About forty women squatted in small clusters on the floor in the room. They were together at a special meeting of the
self-help groups led by their supervisor. The poor women, whose husbands were marginal farmers, depended on the loans they could get from the banks through their groups.
The meeting was closed as Mangala, supervisor and coordinator of the project of Boruka Charities, thanked the participants. Mar
Mahadeva Swamy, her assistant, got up to distribute tea and biscuits, a group of women apologized to themselves and left, without
have any refreshments.
The women, who were either of them Vokkaligas, Lingayats, Kurubas or Gollas, they also considered themselves
“upper” to accept food or beverages offered by Swamy, belonging to Scheduled Caste.
The people of Madapura, a village in the T.Narsipur taluk near Mysore in Karnataka State in India, do not
their counterparts elsewhere in the country. People don’t wear the twists on their sleeves; but it is there for everyone
mind all the time.
The event of the women in the upper class kicked off the stage for some lively discussion on chaste-based discrimination.
“If we distribute the food packets, they won’t take it. That’s why a madam (Mangala) usually asks someone from the upper caste to distribute them,” Kantamani laughed sadly, “then they accept it and it doesn’t happen. it is for them that some of us may have prepared them. “
Even the government schools in the villages did not practice equality. For the government-sponsored mid-day meals, only chefs belonging to the upper caste are employed. “My son has grown a lot. He now refuses to eat at school, since they sit the students in different rows based on their complexities,” Lakshmi complained.
Parvati said if she had to give something to those from the upper caste, she would have to keep it on the ground. They had to
stand at a safe distance while talking to them. If she first collected water from the boulder well, the upper twigs cleaned the ‘contaminated’ area with cow manure, before proceeding to draw water. “The water comes from the same ground. How does it
question? “she asked shrewdly. Mangala said,” They are an ignorant class. Not you. “
“If we ever ask for water, they will not put it in a glass. We will be asked to cup our hands and pour water into it,” Lakshmi said.
“When we travel in buses, they may be forced to sit next to us. Sometimes they stay upright so that they do not sit close to us.
they sit close to us unknowingly, some of them go home and take a bath, “Puttalakshmi said,” that’s why we never reveal our
castes, if a stranger asks us. “
“We can go to the temple, but not inside the sanctum sanctorum like them,” continued Puttalakshmi, “People from others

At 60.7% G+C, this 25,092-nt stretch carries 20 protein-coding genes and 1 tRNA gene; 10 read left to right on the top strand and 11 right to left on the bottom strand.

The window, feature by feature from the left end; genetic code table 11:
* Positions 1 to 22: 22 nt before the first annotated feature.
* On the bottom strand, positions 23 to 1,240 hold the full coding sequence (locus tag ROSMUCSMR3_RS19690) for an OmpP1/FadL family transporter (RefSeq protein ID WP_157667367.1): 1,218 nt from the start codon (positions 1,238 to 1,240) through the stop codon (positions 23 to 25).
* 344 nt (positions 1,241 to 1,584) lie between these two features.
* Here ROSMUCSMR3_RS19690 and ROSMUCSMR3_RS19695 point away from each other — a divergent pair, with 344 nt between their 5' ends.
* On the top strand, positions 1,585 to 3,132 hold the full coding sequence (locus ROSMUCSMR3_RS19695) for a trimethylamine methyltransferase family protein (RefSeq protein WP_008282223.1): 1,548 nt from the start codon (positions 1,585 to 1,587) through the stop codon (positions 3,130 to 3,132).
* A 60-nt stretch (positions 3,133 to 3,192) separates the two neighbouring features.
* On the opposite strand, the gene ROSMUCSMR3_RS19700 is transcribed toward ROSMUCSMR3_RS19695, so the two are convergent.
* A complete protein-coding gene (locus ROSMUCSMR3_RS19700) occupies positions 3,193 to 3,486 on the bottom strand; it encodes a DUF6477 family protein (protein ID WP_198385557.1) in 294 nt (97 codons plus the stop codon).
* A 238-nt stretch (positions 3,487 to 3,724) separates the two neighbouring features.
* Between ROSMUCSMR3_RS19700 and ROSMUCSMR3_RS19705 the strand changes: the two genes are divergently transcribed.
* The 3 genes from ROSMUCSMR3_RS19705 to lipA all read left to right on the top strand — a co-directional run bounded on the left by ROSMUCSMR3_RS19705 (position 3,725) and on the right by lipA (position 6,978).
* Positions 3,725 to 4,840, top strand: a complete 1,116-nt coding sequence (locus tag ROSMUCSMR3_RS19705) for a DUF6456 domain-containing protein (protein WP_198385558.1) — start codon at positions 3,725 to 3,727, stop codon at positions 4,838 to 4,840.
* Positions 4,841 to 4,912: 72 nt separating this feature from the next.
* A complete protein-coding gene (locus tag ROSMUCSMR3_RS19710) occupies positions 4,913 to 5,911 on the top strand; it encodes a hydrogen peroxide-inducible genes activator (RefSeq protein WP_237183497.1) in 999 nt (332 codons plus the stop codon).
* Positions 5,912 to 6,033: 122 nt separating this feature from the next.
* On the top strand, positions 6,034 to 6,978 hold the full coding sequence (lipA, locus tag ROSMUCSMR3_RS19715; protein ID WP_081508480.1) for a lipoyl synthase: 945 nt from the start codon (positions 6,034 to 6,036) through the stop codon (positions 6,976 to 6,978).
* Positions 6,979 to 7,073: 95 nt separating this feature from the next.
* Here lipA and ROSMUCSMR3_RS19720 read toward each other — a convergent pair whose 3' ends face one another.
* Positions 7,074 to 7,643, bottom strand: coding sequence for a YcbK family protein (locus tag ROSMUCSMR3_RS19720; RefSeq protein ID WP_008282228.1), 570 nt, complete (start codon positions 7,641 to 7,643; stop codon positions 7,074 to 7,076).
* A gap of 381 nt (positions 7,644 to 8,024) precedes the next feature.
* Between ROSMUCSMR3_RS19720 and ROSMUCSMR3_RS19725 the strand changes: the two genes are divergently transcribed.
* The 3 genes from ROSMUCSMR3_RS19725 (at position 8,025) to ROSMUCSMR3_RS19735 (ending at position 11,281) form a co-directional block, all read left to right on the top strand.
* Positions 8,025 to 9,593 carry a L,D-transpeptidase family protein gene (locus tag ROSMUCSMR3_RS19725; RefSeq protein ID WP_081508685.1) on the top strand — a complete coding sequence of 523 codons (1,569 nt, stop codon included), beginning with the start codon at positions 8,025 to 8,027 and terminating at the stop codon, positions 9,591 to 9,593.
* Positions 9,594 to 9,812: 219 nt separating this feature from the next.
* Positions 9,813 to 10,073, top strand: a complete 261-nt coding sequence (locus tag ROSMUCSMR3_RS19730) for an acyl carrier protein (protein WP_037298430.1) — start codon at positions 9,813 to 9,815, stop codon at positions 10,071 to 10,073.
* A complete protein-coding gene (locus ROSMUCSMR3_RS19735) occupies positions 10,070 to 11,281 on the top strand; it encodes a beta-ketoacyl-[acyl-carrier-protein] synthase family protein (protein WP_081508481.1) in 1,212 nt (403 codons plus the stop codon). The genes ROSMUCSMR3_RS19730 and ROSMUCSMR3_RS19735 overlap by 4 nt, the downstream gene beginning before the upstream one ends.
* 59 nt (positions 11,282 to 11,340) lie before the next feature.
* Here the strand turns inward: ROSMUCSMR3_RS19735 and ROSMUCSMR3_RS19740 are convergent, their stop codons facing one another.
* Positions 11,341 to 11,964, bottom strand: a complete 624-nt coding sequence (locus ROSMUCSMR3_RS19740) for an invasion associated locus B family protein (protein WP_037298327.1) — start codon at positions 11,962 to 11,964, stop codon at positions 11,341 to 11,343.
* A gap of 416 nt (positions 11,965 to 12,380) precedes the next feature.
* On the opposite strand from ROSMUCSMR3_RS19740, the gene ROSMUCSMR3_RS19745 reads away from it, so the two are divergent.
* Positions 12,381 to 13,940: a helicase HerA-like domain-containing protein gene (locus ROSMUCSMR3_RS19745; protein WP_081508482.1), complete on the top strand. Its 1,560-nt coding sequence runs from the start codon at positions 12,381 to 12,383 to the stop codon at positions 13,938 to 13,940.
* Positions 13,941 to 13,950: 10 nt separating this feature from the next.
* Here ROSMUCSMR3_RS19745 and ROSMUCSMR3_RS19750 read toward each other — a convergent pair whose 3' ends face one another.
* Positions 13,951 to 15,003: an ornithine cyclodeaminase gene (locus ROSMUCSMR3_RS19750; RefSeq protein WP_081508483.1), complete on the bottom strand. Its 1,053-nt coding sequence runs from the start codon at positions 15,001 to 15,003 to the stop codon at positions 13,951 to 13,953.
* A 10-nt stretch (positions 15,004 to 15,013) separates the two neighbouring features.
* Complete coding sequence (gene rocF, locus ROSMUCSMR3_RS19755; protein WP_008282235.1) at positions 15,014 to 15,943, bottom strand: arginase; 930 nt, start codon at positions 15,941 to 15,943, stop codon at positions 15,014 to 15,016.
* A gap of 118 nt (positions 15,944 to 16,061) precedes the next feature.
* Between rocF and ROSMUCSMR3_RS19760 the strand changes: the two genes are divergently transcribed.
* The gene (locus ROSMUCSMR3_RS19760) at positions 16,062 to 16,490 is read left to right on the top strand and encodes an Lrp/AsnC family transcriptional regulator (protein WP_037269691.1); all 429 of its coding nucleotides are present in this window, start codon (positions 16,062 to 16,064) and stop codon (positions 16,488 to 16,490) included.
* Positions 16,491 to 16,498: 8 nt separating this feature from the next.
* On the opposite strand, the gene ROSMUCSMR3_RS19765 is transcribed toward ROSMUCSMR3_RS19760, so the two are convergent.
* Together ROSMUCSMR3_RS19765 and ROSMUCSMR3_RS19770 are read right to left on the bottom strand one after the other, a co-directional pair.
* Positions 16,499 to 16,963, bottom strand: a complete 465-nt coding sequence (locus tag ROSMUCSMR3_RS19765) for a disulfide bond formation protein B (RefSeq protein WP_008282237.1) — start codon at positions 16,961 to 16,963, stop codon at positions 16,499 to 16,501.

villages can enter even if they belong to a Scheduled Caste, as no one knows who they are. “
I suggest she should be naughty and enter, but Puttalaksmi says the temple authorities threatened fines on them. People
from other villages whose customs may not have been known; but she did, so she should not purposefully break the rules, the priests would reason.
Santamma, quiet for a lifetime, said sympathetically, “We all have it karma. If we start breaking rules, no matter how small they are, we will be contradicting each other in groups. Instead of shedding blood, what use will it be? “
His fears were justified. Vokkaligas or Lingayats were usually landowners and had too terrible a political influence for the scheduled caste worker they hired to protest.
There is another reason they do not object. They see nothing wrong with it, except when they are happy. They believe
that each caste has its own ‘shastra‘or the code of conduct and the upper caste people are just following their’shastra‘. They also believe that deeds done in their previous birth depend on the station they currently have in life.
One of the interesting comments came from Puttalakshmi who said she would not consider sitting with a woman off Jadumali
or Madiga, the caste to which the scavengers belong. She belonged to a higher caste and would never associate with them. In fact, the half-dozen self-help groups in the room did not have a single member of these ‘outbreaks’. Mangala said the ‘untouchables’ created their own groups.
The groups had never discussed caste discrimination earlier. Mangala, who was worried that her job was a project
the coordinator should not come under a cloud to “encourage” closure, he reminded the group that they should “delete” them from their minds
whatever was discussed at the meeting.
If social reforms do not keep up with the provisions of law, caste discrimination will continue to survive. The media does not
care, unless a sensational story gets its attention. Even welfare organizations wink at him; for who wants to tilt
a carefully stacked apple cart?
Prejudices that go back at least 3,000 years cannot be easily erased. Especially when it is sanctified by religion, glorified by tradition, and stuck by politicians to get votes.